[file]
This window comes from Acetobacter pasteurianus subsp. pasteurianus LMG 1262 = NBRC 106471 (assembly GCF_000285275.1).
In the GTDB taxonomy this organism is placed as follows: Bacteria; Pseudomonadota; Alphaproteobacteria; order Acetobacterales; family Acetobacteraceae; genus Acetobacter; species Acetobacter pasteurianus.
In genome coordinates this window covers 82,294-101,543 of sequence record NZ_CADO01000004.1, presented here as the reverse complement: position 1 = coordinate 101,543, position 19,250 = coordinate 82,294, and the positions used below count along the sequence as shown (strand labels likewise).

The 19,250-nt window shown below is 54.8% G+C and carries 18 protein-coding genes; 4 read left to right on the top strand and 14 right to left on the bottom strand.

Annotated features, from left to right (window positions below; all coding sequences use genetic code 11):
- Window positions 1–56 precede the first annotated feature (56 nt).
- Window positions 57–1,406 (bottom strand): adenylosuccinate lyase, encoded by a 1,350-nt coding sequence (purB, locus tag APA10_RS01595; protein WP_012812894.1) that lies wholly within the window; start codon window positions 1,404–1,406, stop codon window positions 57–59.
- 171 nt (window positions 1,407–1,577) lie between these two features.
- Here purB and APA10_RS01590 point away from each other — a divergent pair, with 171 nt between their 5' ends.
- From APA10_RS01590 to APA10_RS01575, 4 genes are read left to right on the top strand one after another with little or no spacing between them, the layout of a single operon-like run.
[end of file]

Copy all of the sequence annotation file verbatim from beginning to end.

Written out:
This window comes from Acetobacter pasteurianus subsp. pasteurianus LMG 1262 = NBRC 106471 (assembly GCF_000285275.1).
In the GTDB taxonomy this organism is placed as follows: Bacteria; Pseudomonadota; Alphaproteobacteria; order Acetobacterales; family Acetobacteraceae; genus Acetobacter; species Acetobacter pasteurianus.
In genome coordinates this window covers 82,294-101,543 of sequence record NZ_CADO01000004.1, presented here as the reverse complement: position 1 = coordinate 101,543, position 19,250 = coordinate 82,294, and the positions used below count along the sequence as shown (strand labels likewise).

The 19,250-nt window shown below is 54.8% G+C and carries 18 protein-coding genes; 4 read left to right on the top strand and 14 right to left on the bottom strand.

Annotated features, from left to right (window positions below; all coding sequences use genetic code 11):
- Window positions 1–56 precede the first annotated feature (56 nt).
- Window positions 57–1,406 (bottom strand): adenylosuccinate lyase, encoded by a 1,350-nt coding sequence (purB, locus tag APA10_RS01595; protein WP_012812894.1) that lies wholly within the window; start codon window positions 1,404–1,406, stop codon window positions 57–59.
- 171 nt (window positions 1,407–1,577) lie between these two features.
- Here purB and APA10_RS01590 point away from each other — a divergent pair, with 171 nt between their 5' ends.
- From APA10_RS01590 to APA10_RS01575, 4 genes are read left to right on the top strand one after another with little or no spacing between them, the layout of a single operon-like run.